“Remembering that I’ll be dead soon is the most important tool I’ve ever encountered to help me make the big choices in life. Because almost everything””all external expectations, all pride, all fear of embarrassment or failure “” these things just fall away in the face of death, leaving only what is truly important.” “”Steve Jobs
We all have a personal money story which informs our relationship with our finances and how we live our lives. How our parents managed their own relationship with money is quite often how we do it, too. Our dominant story might be “There is never enough” or “I am not enough” or “Money is bad” or “I have to struggle to make it” or “Rich people are evil.” All of these storylines, or whatever other personal story you might subconsciously tell yourself about money, arise out of mismanagement of the fears that shape our financial reality.
Both of my parents’ sense of financial harmony and balance were hindered by a deep fear and anxiety around safety and survival, but they had very different coping strategies for their money anxiety disorder. My mother had a scarcity mindset and thought if she grabbed and held on to every dollar she would be okay. For my father, money was the root of all evil; he believed that pushing it away would free him from his pain. The sad reality is that they both blamed money for their suffering, and neither grasping at it nor pushing it away helped either of them find peace.
When I began to investigate my own story around money in my twenties and thirties, I unearthed some old, painful stories I had bought into and was carrying around with me: “Life is a struggle.” “Making money is a struggle.” “Unless I work hard and struggle, I will never make enough money.”
When I told myself these stories, what showed up somatically was a constant struggle to breathe, with constriction in my chest, and tightness in my shoulders. This caused me to suffer from a stagnant financial flow. These symptoms of money anxiety disorder often led to even more of a primal hyper-arousal response, which is an over-amplified reaction to a real or imaginary survival threats. Habituated responses can paradoxically lead to a downward cycle of stress, anxiety, and self-perpetuated states of pain, suffering, and material and spiritual poverty.
We’ve all heard sayings like “On your deathbed, you won’t wish you worked harder.” In the end, how important will money be to you and those you love? Weigh the importance of money next to other life qualities like:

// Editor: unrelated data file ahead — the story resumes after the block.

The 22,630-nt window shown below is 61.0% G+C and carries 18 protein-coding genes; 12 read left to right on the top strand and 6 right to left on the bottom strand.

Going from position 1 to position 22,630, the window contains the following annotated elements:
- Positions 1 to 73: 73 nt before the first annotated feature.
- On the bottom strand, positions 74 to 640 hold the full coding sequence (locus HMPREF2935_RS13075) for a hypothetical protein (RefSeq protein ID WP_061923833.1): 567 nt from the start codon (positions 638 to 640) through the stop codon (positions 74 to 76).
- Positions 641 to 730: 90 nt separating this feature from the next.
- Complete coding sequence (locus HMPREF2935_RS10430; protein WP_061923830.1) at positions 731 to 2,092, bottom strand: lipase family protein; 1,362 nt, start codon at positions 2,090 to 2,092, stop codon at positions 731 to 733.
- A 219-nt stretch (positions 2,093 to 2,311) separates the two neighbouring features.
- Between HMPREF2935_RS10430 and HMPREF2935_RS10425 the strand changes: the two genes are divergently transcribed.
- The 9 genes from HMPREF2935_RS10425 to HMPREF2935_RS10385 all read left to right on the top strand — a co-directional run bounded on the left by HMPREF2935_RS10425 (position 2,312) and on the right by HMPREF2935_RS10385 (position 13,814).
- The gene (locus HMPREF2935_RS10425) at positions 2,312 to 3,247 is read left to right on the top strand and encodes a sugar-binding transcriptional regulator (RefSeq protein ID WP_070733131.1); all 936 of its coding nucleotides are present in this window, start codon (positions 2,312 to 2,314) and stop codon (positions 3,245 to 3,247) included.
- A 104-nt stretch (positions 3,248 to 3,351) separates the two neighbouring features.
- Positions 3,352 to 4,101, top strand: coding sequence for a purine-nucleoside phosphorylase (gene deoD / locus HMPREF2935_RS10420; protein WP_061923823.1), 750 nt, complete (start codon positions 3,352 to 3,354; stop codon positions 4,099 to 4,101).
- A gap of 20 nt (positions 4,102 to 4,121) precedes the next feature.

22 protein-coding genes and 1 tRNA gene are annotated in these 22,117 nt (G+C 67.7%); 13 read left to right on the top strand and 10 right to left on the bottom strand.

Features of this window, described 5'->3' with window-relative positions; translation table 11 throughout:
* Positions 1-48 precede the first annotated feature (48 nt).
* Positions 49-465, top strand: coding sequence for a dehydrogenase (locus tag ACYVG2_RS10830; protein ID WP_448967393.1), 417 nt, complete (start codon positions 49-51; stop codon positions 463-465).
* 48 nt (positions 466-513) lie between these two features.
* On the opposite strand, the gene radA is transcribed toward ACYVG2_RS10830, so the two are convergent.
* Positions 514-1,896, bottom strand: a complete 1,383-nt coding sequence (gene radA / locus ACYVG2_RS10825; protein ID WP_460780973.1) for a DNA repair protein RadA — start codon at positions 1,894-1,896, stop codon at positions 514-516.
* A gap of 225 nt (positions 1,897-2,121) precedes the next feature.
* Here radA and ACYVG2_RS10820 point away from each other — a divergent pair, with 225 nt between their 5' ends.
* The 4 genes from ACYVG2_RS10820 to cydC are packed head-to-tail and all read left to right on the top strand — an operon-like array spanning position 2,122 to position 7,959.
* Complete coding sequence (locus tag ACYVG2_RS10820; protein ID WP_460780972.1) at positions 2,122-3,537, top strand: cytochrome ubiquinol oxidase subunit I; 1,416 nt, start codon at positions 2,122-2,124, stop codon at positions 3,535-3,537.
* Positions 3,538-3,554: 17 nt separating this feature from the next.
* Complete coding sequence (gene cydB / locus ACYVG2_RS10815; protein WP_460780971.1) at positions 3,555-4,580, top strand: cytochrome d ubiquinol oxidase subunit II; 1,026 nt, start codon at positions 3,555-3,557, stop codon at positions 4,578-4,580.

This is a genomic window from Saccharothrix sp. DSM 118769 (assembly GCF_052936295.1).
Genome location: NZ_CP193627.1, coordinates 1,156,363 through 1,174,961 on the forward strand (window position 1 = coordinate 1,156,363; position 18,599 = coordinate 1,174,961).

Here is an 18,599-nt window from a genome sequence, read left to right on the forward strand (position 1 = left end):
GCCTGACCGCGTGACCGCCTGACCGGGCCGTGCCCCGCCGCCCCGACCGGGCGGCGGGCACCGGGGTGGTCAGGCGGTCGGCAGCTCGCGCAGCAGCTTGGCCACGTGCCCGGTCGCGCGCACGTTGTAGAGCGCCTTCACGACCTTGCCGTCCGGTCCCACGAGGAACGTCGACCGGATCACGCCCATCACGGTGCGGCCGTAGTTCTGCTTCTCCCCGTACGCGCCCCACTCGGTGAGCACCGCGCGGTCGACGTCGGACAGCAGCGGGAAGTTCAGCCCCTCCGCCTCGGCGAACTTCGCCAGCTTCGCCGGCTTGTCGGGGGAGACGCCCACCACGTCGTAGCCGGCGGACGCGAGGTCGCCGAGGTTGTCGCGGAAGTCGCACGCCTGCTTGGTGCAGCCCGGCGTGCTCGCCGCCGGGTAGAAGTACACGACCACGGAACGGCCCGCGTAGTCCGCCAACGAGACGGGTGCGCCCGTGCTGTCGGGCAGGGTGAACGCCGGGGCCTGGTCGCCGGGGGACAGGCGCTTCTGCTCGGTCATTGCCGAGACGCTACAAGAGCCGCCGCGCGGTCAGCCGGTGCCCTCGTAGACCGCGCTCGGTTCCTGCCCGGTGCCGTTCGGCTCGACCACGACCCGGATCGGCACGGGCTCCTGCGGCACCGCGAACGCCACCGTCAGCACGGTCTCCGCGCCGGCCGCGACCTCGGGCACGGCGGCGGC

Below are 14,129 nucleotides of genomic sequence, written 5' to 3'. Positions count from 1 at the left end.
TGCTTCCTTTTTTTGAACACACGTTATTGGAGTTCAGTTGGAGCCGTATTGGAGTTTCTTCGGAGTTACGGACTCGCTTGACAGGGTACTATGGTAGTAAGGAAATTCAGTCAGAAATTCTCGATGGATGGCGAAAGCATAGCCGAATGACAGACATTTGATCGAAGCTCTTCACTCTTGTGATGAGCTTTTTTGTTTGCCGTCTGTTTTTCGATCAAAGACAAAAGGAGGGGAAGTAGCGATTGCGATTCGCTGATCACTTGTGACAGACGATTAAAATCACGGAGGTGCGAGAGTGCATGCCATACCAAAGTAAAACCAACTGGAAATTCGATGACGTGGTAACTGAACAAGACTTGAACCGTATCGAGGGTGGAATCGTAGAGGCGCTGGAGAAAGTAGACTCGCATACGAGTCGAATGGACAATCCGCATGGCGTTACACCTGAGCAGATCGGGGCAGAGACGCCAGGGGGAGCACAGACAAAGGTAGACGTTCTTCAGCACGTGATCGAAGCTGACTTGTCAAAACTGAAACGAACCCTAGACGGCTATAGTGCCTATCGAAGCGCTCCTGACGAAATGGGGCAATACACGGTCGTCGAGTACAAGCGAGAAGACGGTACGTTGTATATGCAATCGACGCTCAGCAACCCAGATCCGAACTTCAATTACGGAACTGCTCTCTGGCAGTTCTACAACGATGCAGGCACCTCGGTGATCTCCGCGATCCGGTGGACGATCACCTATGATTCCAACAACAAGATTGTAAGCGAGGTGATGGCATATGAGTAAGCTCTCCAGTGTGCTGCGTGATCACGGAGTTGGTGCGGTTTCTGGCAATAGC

“¢ Being loved
“¢ Being generous
“¢ Taking care of yourself
In my mind, the most empowering use of money in one’s livelihood is to be an agent of transformation in our lives and in the lives of others. Money, after all, is just a tool we use to get those things we need in order to live a comfortable life””in the present and in the future. Money is currency; its intended purpose is for spending, sharing, and investing. Nothing more. Money is like air: it needs to circulate, be breathed in, and be breathed out again. If you take a deep enough breath, can you hoard oxygen? Or let it all out and simply not breathe in again? Not while living! Money is no different. And like oxygen, there is plenty of it to go around.
But you can’t eat it or build a house with it. It’s just one tool. Speaking of breath, notice your own breath right now. How relaxed are you about letting oxygen in and out fully without worry, struggle, or anxiety? Now imagine this is money you are breathing in and out. How much of it are you willing to let in and release?
What is your “story” around money? How much of that comes from your family history?
If we could simply learn to pause and check in about what is really going on underneath the anxiety, fear, and stress of our stories, it would become possible to make more skillful decisions about our money, both on a personal and a collective level. This is where the concept of mindfulness comes in “” a technique I have been teaching clients and students for many years. We hear a lot of talk about mindfulness practice these days.
But what exactly is it?
Mindfulness is a widely used practice in almost all spiritual paths, but it is called by different names in different traditions. It is discussed in great detail in ancient Hindu, Vedic and Buddhist texts, and also in the Christian and Jewish faiths. Since introduced here in the West in 1958 by Maharishi Mahesh Yogi, meditation and mindfulness has taken off as the “next big thing” in many spiritual circles. But this valuable practice is not a fad. It’s not just something that you do once in a while or even once a day on a cushion, nor is it a state of mind you must attain off in a monastery.
Mindfulness provides financial clarity and balance in how we make, spend, save, and share our money. It can serve us in the most humble ways, keeping us present and calm while paying the bills, asking for a raise, creating a financial plan, and both offering or receiving generosity. It allows us healthy boundaries around money and informs how we deal with debt.
When we pay attention with compassion, mindfulness is like giving ourselves and others a great gift “” a space for our fears, sorrows, gains and losses all to be held in a peaceful, non-judgmental way. When we are mindful, we are present with gratitude; breathing in abundance and breathing out peace. We feel no need to postpone happiness until something good, ideal, or perfect happens with our financial circumstances. We can experience it now, regardless of how much money we have.
Mindfulness starts with simply being with your feelings and sensations and learning to listen to your body’s somatic responses to fear and the other hindrances that impact your financial and life balance.